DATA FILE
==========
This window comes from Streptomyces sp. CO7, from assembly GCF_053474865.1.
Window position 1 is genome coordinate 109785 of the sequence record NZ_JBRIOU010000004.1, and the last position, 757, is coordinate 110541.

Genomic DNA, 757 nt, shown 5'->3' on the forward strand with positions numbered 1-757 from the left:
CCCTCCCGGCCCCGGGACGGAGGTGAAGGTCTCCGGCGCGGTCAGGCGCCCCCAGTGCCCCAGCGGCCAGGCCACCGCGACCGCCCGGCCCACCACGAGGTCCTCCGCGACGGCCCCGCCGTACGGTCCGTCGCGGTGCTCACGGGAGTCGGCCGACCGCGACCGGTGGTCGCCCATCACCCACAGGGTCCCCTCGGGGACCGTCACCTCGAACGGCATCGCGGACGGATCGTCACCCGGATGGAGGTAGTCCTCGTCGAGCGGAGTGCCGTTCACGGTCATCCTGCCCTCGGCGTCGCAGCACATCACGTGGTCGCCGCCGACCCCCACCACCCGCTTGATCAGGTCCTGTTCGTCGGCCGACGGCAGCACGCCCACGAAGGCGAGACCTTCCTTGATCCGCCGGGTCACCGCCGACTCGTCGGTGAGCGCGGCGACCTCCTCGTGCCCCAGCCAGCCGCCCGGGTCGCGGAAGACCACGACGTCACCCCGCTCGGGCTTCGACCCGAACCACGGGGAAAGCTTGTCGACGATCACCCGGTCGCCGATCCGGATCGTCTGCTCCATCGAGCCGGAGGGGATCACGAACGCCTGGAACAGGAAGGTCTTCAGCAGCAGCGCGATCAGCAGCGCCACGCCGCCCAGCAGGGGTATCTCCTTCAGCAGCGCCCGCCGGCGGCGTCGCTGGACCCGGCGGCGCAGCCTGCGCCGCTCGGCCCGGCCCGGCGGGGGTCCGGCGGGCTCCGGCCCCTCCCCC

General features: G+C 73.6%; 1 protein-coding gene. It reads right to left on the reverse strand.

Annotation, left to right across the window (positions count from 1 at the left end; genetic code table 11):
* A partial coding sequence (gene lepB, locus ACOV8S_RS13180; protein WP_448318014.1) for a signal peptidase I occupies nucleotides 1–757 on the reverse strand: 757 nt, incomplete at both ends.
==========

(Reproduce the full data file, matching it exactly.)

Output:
This window comes from Streptomyces sp. CO7, from assembly GCF_053474865.1.
Window position 1 is genome coordinate 109785 of the sequence record NZ_JBRIOU010000004.1, and the last position, 757, is coordinate 110541.

Genomic DNA, 757 nt, shown 5'->3' on the forward strand with positions numbered 1-757 from the left:
CCCTCCCGGCCCCGGGACGGAGGTGAAGGTCTCCGGCGCGGTCAGGCGCCCCCAGTGCCCCAGCGGCCAGGCCACCGCGACCGCCCGGCCCACCACGAGGTCCTCCGCGACGGCCCCGCCGTACGGTCCGTCGCGGTGCTCACGGGAGTCGGCCGACCGCGACCGGTGGTCGCCCATCACCCACAGGGTCCCCTCGGGGACCGTCACCTCGAACGGCATCGCGGACGGATCGTCACCCGGATGGAGGTAGTCCTCGTCGAGCGGAGTGCCGTTCACGGTCATCCTGCCCTCGGCGTCGCAGCACATCACGTGGTCGCCGCCGACCCCCACCACCCGCTTGATCAGGTCCTGTTCGTCGGCCGACGGCAGCACGCCCACGAAGGCGAGACCTTCCTTGATCCGCCGGGTCACCGCCGACTCGTCGGTGAGCGCGGCGACCTCCTCGTGCCCCAGCCAGCCGCCCGGGTCGCGGAAGACCACGACGTCACCCCGCTCGGGCTTCGACCCGAACCACGGGGAAAGCTTGTCGACGATCACCCGGTCGCCGATCCGGATCGTCTGCTCCATCGAGCCGGAGGGGATCACGAACGCCTGGAACAGGAAGGTCTTCAGCAGCAGCGCGATCAGCAGCGCCACGCCGCCCAGCAGGGGTATCTCCTTCAGCAGCGCCCGCCGGCGGCGTCGCTGGACCCGGCGGCGCAGCCTGCGCCGCTCGGCCCGGCCCGGCGGGGGTCCGGCGGGCTCCGGCCCCTCCCCC

General features: G+C 73.6%; 1 protein-coding gene. It reads right to left on the reverse strand.

Annotation, left to right across the window (positions count from 1 at the left end; genetic code table 11):
* A partial coding sequence (gene lepB, locus ACOV8S_RS13180; protein WP_448318014.1) for a signal peptidase I occupies nucleotides 1–757 on the reverse strand: 757 nt, incomplete at both ends.